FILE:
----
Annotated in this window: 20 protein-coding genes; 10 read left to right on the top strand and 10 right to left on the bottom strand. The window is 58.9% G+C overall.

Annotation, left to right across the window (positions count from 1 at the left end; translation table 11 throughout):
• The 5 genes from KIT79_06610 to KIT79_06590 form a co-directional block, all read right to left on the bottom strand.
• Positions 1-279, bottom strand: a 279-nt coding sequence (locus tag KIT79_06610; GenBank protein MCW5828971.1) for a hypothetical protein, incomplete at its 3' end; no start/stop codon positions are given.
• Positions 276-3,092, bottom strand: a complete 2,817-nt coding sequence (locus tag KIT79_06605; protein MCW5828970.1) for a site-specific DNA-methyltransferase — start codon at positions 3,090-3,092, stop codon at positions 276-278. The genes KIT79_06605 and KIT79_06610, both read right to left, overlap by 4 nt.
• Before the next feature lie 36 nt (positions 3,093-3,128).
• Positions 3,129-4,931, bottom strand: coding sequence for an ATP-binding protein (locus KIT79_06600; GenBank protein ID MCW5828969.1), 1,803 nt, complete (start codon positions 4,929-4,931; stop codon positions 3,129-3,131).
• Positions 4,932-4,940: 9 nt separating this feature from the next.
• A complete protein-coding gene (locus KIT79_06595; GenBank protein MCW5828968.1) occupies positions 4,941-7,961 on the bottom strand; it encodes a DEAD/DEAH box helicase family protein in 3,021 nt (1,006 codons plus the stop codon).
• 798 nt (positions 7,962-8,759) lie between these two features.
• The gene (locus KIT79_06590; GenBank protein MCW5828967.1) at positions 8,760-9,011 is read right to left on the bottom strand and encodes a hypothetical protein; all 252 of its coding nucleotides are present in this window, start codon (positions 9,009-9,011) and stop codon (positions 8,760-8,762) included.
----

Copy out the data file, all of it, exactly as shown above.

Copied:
Annotated in this window: 20 protein-coding genes; 10 read left to right on the top strand and 10 right to left on the bottom strand. The window is 58.9% G+C overall.

Annotation, left to right across the window (positions count from 1 at the left end; translation table 11 throughout):
• The 5 genes from KIT79_06610 to KIT79_06590 form a co-directional block, all read right to left on the bottom strand.
• Positions 1-279, bottom strand: a 279-nt coding sequence (locus tag KIT79_06610; GenBank protein MCW5828971.1) for a hypothetical protein, incomplete at its 3' end; no start/stop codon positions are given.
• Positions 276-3,092, bottom strand: a complete 2,817-nt coding sequence (locus tag KIT79_06605; protein MCW5828970.1) for a site-specific DNA-methyltransferase — start codon at positions 3,090-3,092, stop codon at positions 276-278. The genes KIT79_06605 and KIT79_06610, both read right to left, overlap by 4 nt.
• Before the next feature lie 36 nt (positions 3,093-3,128).
• Positions 3,129-4,931, bottom strand: coding sequence for an ATP-binding protein (locus KIT79_06600; GenBank protein ID MCW5828969.1), 1,803 nt, complete (start codon positions 4,929-4,931; stop codon positions 3,129-3,131).
• Positions 4,932-4,940: 9 nt separating this feature from the next.
• A complete protein-coding gene (locus KIT79_06595; GenBank protein MCW5828968.1) occupies positions 4,941-7,961 on the bottom strand; it encodes a DEAD/DEAH box helicase family protein in 3,021 nt (1,006 codons plus the stop codon).
• 798 nt (positions 7,962-8,759) lie between these two features.
• The gene (locus KIT79_06590; GenBank protein MCW5828967.1) at positions 8,760-9,011 is read right to left on the bottom strand and encodes a hypothetical protein; all 252 of its coding nucleotides are present in this window, start codon (positions 9,009-9,011) and stop codon (positions 8,760-8,762) included.